Sounds like you were level A software. Sadly, since we are level C, the level of care was considerably less than in some other systems like FEPS or DataAcq or MissionControl. One source of my lamentations is that I work in a place that has good code and good programming standards, and I just happened to get stuck on the red-headed stepchild that doesn’t.
c)reformatting code just to make it pretty was against the coding standards. We didn’t touch a line if we didn’t have clear authority to change it for functional reasons. We did make it pretty while working on it, just not when checked in.
This is why so much of our code still looks the way it does. Whenever we get an Anomaly Report we try to clean the code around the problem up so the reviewers will have an easier time understanding what it did and now what it does (svn really has helped with this with its svn diff command, rcs, while workable, sucked when reviewing code). Then again, we aren’t a critical system.
d) self documenting code is a good idea, provided the coders aren’t small minded and can step back and think like the next coder will. That is a rare skill, in my 20+ yrs of coding. Commenting based on what the next guy wants to know isn’t easy. Some compilers had stupid limitations on variable lengths.
This is true, but self-documenting names usually don’t hurt. They at least give a place to start. I haven’t run into any variable length limitations since I have been here.
e) nobody should be allowed to write new code until they’ve been a maintenance programmer for 2 years. You learn a ton on how not to code that way. It doesn’t really matter what language.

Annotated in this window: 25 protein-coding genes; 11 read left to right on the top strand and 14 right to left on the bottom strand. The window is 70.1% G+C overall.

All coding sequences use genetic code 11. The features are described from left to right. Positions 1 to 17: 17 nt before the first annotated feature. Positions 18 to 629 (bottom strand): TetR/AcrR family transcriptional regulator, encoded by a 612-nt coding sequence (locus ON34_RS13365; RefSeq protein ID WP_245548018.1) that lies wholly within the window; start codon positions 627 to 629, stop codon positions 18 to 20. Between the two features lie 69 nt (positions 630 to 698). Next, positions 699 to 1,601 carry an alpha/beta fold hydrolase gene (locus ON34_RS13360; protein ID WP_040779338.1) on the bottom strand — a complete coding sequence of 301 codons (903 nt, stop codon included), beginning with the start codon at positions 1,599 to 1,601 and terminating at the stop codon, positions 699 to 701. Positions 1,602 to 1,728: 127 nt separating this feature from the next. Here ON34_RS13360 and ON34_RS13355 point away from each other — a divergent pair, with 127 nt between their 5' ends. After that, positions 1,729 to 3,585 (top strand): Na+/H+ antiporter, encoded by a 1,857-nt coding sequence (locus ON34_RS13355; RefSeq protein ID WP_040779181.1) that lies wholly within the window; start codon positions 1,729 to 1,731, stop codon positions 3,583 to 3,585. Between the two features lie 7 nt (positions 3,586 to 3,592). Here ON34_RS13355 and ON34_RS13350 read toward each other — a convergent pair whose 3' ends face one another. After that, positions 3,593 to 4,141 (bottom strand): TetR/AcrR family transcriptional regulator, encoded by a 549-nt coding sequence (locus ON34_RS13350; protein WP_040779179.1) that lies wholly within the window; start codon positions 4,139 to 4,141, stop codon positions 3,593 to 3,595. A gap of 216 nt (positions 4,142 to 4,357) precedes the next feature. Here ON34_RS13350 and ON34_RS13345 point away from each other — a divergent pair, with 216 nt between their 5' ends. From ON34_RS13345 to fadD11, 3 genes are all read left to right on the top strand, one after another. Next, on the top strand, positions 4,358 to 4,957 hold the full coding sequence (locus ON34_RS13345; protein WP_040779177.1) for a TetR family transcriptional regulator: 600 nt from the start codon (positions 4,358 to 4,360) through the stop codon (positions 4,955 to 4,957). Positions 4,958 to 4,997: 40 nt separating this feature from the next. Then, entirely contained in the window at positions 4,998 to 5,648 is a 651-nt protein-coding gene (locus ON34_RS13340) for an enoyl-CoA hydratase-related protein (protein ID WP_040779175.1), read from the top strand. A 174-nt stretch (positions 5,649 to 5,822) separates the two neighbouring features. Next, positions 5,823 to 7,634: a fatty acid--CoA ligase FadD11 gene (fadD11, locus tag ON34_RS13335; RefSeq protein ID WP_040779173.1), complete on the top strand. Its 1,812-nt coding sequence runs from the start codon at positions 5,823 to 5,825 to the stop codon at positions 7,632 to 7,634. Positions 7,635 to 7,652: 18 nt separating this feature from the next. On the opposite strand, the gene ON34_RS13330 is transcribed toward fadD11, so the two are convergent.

Ah, yes. Now when you say maintenance programmer, you do include that that person will write new code to fix old problems, right? You just mean brand-stinking-new code? That would be nice, but with the amount of work to do and the lack of supply in experienced maintenance programmers, this is not followed in my section of 3 (where the most experienced member has 18 months on the system, and he isn’t the lead).
f) for systems that allowed dynamic memory allocation, a memory leak was considered a Sev 1 bug. Real-time FC systems don’t usually allow memory allocation.
g) unclear code comments were considered minor bugs, including spelling errors. Had to be corrected before the code was submitted.
h) every line of every program was reviewed by at least 2 other people who physically signed a piece of paper saying they didn’t find any errors. When you sign your name to a review and hand it in, you tend to actually perform a careful review. That paperwork with my signature can still be found, I’m certain.
i) if someone assigned to review design, code, or test work wasn’t ready, we held up the review until they were. PERIOD. If they didn’t consistently review and catch errors that other reviews found, they were encouraged to “find someplace else” to spend their days via peer pressure.
These are all still true for level A software (critical) and to some extent for B and C (my system). These are the procedures that I read and was so impressed with. Our system allocates memory like its going out of style (of course, we have to for our system’s function). Of course, half the time, we find that the original code doesn’t take into account overrunning allocated array length or even where pointers are pointing in some cases.
We actually had a bug a few months ago where a fixed length array that held a ton of data was searched to process its information. As we iterated through the array, the current index was checked to see if it was greater than the size of the array. Great right? Except they did the check before incrementing the index that would be used to extract array information. End result was a lot of funky data in a program that called a program that called the code in question. Best part? No comments.
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